"All they did was change the name," Texas Sheriff exposes PEP-Comm deportation program

A Texas sheriff has blown the lid of the federal government's new deportation program, admitting that it's just like the disgraced "Secure Communities" program. 

Travis County Sheriff Greg Hamilton has faced intense local pressure to opt out of S-Comm but has been vocal about his support for S-comm and working with Immigration and Customs Enforcement (ICE) in general. The sheriff and ICE have even been eager pen pals

So you can believe Sheriff Hamilton when he says that the "Priority Enforcement Program" or PEP-Comm, which is supposed to replace S-Comm, is just the same thing with a new name.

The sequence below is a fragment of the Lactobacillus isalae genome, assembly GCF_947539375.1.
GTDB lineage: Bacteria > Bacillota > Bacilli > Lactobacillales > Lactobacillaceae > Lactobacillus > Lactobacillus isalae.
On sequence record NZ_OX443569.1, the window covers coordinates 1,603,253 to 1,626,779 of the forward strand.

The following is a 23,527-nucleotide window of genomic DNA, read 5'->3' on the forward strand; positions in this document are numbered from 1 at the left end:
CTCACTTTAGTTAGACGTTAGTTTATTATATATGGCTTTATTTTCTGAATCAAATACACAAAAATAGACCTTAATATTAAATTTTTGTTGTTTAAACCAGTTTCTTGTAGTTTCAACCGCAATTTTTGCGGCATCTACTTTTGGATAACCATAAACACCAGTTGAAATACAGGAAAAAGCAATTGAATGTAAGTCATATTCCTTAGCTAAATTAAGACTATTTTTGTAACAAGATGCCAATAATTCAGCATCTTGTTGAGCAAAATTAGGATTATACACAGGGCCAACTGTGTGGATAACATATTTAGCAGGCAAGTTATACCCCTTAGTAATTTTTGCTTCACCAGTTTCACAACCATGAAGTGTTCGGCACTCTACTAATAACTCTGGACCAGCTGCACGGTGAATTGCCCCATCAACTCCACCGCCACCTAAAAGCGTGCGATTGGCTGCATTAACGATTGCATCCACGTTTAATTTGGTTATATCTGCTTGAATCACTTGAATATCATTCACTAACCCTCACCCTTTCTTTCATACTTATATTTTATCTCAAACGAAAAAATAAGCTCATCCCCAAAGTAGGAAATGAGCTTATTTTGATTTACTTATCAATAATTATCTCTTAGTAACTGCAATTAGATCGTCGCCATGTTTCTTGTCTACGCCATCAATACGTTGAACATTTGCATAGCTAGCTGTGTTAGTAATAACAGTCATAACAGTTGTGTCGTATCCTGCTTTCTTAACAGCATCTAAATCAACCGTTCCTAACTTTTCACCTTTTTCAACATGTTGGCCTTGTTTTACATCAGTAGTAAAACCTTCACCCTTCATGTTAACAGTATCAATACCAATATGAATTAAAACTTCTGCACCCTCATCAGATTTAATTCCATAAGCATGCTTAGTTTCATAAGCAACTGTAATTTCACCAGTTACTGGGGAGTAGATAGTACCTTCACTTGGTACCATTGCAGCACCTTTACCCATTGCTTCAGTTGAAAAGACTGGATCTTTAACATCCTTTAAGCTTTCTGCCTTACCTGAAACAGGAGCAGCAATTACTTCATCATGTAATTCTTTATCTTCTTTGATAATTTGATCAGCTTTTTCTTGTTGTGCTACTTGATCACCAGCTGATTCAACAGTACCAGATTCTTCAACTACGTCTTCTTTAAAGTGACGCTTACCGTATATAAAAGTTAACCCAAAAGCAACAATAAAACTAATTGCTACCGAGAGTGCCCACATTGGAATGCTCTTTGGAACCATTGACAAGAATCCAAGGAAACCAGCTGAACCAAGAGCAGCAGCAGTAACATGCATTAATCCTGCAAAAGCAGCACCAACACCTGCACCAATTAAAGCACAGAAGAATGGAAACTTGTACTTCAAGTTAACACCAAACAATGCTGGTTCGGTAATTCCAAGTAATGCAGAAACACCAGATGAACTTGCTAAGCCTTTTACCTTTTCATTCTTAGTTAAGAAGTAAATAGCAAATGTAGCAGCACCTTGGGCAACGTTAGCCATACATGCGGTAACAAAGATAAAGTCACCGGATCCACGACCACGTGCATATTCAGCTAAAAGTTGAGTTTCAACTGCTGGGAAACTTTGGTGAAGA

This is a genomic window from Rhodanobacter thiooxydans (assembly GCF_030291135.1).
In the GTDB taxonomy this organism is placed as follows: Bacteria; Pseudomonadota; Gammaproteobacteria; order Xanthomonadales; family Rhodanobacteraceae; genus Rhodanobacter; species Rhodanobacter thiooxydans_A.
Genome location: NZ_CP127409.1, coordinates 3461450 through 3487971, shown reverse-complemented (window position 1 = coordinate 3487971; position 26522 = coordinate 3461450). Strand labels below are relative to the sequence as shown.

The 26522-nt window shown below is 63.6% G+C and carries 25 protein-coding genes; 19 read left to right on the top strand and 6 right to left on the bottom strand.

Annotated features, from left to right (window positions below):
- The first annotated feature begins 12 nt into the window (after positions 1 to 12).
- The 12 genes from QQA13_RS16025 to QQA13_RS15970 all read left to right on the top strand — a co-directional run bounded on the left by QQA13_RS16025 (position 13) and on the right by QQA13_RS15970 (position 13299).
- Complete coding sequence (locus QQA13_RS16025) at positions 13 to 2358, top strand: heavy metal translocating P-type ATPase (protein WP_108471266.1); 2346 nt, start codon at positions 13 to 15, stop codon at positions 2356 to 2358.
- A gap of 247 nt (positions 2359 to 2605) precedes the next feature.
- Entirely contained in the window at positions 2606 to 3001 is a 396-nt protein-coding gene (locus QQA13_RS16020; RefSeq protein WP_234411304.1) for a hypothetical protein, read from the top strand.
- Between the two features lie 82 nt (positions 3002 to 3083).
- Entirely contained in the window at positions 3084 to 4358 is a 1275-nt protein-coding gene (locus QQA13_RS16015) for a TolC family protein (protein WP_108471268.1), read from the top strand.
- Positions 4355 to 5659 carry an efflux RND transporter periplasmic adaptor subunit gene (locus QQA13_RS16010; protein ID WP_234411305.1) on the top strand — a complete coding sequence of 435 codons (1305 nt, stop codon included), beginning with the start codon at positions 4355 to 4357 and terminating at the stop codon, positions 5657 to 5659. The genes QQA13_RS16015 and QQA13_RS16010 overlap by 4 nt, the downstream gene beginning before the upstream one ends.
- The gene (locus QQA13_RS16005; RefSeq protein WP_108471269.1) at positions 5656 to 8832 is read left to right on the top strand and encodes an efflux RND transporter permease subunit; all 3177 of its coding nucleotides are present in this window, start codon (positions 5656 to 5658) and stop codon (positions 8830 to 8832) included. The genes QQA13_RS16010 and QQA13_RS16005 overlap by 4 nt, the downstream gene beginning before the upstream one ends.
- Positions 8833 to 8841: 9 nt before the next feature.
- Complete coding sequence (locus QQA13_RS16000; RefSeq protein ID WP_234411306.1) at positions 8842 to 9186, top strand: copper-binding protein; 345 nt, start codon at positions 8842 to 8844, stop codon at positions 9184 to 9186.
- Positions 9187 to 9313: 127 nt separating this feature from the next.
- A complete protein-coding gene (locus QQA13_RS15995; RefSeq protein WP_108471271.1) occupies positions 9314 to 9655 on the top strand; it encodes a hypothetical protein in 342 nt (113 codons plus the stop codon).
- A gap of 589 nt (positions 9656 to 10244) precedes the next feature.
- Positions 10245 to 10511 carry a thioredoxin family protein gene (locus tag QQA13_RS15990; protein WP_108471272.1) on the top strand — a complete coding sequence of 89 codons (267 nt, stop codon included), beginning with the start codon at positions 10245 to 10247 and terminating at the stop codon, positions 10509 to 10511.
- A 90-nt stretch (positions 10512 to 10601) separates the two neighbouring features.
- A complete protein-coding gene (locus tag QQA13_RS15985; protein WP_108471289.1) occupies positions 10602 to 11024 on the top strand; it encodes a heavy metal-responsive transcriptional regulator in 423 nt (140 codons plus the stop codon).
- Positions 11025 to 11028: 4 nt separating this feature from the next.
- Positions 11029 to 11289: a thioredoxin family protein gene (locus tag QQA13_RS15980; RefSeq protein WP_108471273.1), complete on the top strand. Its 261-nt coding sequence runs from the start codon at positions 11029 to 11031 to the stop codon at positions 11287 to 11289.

Travis County Commissioners asked Sheriff Hamilton to answer some questions about PEP-Comm earlier this year. In response to a question from Commissioner Margaret Gomez about the change from S-Comm to PEP-Comm, Sheriff Hamilton tells her, "It's pretty close to it... all they did was change the name." 

Sheriff Hamilton has said from the day that the Administration cancelled S-Comm nationwide that he would continue to cooperate with any and all requests from ICE. It looks like he meant it. The deportation rate in Travis County, Texas, home to so-called liberal oasis Austin, continues to be one of the highest in the state and the U.S. An average of 19 people a week are deported from Travis County. 

Sheriff Hamilton is right. S-Comm rolls on in Travis County as PEP-Comm. All they did was change the name.